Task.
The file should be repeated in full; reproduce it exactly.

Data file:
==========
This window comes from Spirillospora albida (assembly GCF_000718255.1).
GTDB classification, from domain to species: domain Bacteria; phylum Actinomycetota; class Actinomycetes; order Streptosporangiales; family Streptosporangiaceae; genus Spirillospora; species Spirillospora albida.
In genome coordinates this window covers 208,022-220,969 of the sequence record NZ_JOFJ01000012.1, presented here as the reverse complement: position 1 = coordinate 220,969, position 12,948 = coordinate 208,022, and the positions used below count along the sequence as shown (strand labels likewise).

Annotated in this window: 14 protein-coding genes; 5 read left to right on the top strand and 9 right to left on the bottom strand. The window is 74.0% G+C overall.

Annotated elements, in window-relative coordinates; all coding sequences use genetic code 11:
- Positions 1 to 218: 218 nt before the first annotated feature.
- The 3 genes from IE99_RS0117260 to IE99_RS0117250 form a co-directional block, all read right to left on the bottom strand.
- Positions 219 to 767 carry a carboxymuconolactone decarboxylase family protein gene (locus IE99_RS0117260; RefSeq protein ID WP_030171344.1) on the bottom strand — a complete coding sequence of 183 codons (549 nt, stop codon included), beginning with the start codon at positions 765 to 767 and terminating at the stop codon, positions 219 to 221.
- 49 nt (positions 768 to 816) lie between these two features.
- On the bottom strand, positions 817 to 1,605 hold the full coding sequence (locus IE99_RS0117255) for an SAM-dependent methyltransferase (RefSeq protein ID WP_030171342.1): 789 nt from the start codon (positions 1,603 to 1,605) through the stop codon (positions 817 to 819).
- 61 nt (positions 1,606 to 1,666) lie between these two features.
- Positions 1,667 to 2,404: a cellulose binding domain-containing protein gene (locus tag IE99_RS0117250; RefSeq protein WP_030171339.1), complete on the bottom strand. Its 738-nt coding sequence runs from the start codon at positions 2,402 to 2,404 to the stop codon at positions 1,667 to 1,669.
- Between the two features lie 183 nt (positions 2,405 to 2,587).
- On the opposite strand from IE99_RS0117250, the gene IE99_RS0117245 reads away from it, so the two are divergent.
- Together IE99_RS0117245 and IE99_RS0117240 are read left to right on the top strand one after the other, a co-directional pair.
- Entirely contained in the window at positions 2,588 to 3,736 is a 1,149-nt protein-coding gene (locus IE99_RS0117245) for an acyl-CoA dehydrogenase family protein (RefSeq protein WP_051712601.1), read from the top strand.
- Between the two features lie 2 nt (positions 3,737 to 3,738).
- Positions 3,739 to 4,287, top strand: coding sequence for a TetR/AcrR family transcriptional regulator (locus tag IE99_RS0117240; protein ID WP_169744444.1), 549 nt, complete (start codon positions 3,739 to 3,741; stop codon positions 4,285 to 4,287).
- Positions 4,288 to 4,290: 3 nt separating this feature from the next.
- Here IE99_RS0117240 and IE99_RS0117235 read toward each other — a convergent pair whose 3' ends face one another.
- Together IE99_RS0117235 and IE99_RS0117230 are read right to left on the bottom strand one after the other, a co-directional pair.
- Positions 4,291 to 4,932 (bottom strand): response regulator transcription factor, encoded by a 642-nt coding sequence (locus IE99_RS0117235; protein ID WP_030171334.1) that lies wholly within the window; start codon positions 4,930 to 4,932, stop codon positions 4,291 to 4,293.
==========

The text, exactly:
This window comes from Spirillospora albida (assembly GCF_000718255.1).
GTDB classification, from domain to species: domain Bacteria; phylum Actinomycetota; class Actinomycetes; order Streptosporangiales; family Streptosporangiaceae; genus Spirillospora; species Spirillospora albida.
In genome coordinates this window covers 208,022-220,969 of the sequence record NZ_JOFJ01000012.1, presented here as the reverse complement: position 1 = coordinate 220,969, position 12,948 = coordinate 208,022, and the positions used below count along the sequence as shown (strand labels likewise).

Annotated in this window: 14 protein-coding genes; 5 read left to right on the top strand and 9 right to left on the bottom strand. The window is 74.0% G+C overall.

Annotated elements, in window-relative coordinates; all coding sequences use genetic code 11:
- Positions 1 to 218: 218 nt before the first annotated feature.
- The 3 genes from IE99_RS0117260 to IE99_RS0117250 form a co-directional block, all read right to left on the bottom strand.
- Positions 219 to 767 carry a carboxymuconolactone decarboxylase family protein gene (locus IE99_RS0117260; RefSeq protein ID WP_030171344.1) on the bottom strand — a complete coding sequence of 183 codons (549 nt, stop codon included), beginning with the start codon at positions 765 to 767 and terminating at the stop codon, positions 219 to 221.
- 49 nt (positions 768 to 816) lie between these two features.
- On the bottom strand, positions 817 to 1,605 hold the full coding sequence (locus IE99_RS0117255) for an SAM-dependent methyltransferase (RefSeq protein ID WP_030171342.1): 789 nt from the start codon (positions 1,603 to 1,605) through the stop codon (positions 817 to 819).
- 61 nt (positions 1,606 to 1,666) lie between these two features.
- Positions 1,667 to 2,404: a cellulose binding domain-containing protein gene (locus tag IE99_RS0117250; RefSeq protein WP_030171339.1), complete on the bottom strand. Its 738-nt coding sequence runs from the start codon at positions 2,402 to 2,404 to the stop codon at positions 1,667 to 1,669.
- Between the two features lie 183 nt (positions 2,405 to 2,587).
- On the opposite strand from IE99_RS0117250, the gene IE99_RS0117245 reads away from it, so the two are divergent.
- Together IE99_RS0117245 and IE99_RS0117240 are read left to right on the top strand one after the other, a co-directional pair.
- Entirely contained in the window at positions 2,588 to 3,736 is a 1,149-nt protein-coding gene (locus IE99_RS0117245) for an acyl-CoA dehydrogenase family protein (RefSeq protein WP_051712601.1), read from the top strand.
- Between the two features lie 2 nt (positions 3,737 to 3,738).
- Positions 3,739 to 4,287, top strand: coding sequence for a TetR/AcrR family transcriptional regulator (locus tag IE99_RS0117240; protein ID WP_169744444.1), 549 nt, complete (start codon positions 3,739 to 3,741; stop codon positions 4,285 to 4,287).
- Positions 4,288 to 4,290: 3 nt separating this feature from the next.
- Here IE99_RS0117240 and IE99_RS0117235 read toward each other — a convergent pair whose 3' ends face one another.
- Together IE99_RS0117235 and IE99_RS0117230 are read right to left on the bottom strand one after the other, a co-directional pair.
- Positions 4,291 to 4,932 (bottom strand): response regulator transcription factor, encoded by a 642-nt coding sequence (locus IE99_RS0117235; protein ID WP_030171334.1) that lies wholly within the window; start codon positions 4,930 to 4,932, stop codon positions 4,291 to 4,293.